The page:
The announcement that the Secretary of State for Justice has resigned today means another change in this pivotal Government position and we wait to see who will be appointed.
Meanwhile, members will be aware that the outcome of the most recent Court hearing regarding the changes to the parole system imposed by the just-departed Secretary of State for Justice was that the guidance and training issued to staff from July to October 2022 was found to be unlawful. The Court is awaiting further evidence, to submitted by the parties by mid-May, to determine whether to initiate contempt proceedings against any person(s) – for instance, the then Secretary of State or senior figures in HMPPS – and/or whether to give further directions.
HMPPS have responded by issuing further guidance and holding several online briefing events on their latest instructions in recent weeks. Significant questions of professional practice and the impact of these latest changes on member’s workload remain and we will continue to take forward with HMPPS. These include, but are not limited to, the additional workload resulting from further reports staff may be expected to provide the Parole Board with, the change from previously providing a recommendation to the current “professional opinion” and that this should now only be given if the member of staff feels able to do so.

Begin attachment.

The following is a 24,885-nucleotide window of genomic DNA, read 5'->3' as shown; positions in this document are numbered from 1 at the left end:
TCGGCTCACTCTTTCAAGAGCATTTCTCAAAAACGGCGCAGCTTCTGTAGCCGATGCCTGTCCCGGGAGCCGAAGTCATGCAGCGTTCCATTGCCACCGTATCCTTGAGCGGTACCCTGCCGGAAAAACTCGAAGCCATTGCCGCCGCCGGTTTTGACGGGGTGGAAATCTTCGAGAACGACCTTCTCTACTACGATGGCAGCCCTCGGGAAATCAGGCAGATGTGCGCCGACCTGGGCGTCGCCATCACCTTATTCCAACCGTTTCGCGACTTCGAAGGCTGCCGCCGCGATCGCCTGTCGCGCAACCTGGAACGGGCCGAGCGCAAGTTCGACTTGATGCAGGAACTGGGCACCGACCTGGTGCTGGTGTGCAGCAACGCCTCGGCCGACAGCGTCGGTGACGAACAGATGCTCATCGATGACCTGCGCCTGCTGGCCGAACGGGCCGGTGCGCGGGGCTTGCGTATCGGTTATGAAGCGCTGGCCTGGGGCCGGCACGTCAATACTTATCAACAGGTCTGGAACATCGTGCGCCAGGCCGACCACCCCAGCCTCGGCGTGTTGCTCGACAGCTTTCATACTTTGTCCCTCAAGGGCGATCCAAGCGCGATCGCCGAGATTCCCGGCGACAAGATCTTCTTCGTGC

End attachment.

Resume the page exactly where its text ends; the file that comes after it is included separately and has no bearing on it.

On a separate issue, Napo is also concerned regarding an aspect of the press coverage of two ‘public’ Oral Hearings that have taken place so far, in terms of the use of selective quotes taken from the evidence offered by workers to the Parole Board. We will continue to take make clear our belief that such selective quoting fails to consider not only the wider context but also the fuller evidence provided by the worker involved.
Feedback from Napo members has been vital in raising issues and concerns relating to the parole changes with HMPPS since we were made aware of these changes last summer. As ever, we would be grateful if members could continue to keep us updated with their experiences of the parole system as this new guidance issued becomes part of our practice in the coming weeks and months.